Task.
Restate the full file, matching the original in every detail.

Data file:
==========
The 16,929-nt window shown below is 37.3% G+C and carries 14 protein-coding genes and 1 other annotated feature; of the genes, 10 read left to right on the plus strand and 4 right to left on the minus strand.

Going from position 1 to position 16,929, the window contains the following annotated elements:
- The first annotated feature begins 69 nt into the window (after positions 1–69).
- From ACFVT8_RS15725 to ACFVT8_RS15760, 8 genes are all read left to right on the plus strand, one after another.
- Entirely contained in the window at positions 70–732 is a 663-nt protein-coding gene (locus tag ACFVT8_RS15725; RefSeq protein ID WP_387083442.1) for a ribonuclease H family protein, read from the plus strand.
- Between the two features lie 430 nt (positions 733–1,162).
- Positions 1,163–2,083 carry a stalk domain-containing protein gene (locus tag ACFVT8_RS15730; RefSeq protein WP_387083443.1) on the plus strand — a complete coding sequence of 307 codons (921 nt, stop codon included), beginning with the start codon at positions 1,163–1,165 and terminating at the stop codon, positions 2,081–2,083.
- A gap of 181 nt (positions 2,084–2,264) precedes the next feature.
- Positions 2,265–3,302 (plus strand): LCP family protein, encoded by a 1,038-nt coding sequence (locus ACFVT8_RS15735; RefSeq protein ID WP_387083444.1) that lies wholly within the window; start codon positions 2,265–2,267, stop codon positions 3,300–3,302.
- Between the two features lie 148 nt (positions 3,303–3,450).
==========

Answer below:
The 16,929-nt window shown below is 37.3% G+C and carries 14 protein-coding genes and 1 other annotated feature; of the genes, 10 read left to right on the plus strand and 4 right to left on the minus strand.

Going from position 1 to position 16,929, the window contains the following annotated elements:
- The first annotated feature begins 69 nt into the window (after positions 1–69).
- From ACFVT8_RS15725 to ACFVT8_RS15760, 8 genes are all read left to right on the plus strand, one after another.
- Entirely contained in the window at positions 70–732 is a 663-nt protein-coding gene (locus tag ACFVT8_RS15725; RefSeq protein ID WP_387083442.1) for a ribonuclease H family protein, read from the plus strand.
- Between the two features lie 430 nt (positions 733–1,162).
- Positions 1,163–2,083 carry a stalk domain-containing protein gene (locus tag ACFVT8_RS15730; RefSeq protein WP_387083443.1) on the plus strand — a complete coding sequence of 307 codons (921 nt, stop codon included), beginning with the start codon at positions 1,163–1,165 and terminating at the stop codon, positions 2,081–2,083.
- A gap of 181 nt (positions 2,084–2,264) precedes the next feature.
- Positions 2,265–3,302 (plus strand): LCP family protein, encoded by a 1,038-nt coding sequence (locus ACFVT8_RS15735; RefSeq protein ID WP_387083444.1) that lies wholly within the window; start codon positions 2,265–2,267, stop codon positions 3,300–3,302.
- Between the two features lie 148 nt (positions 3,303–3,450).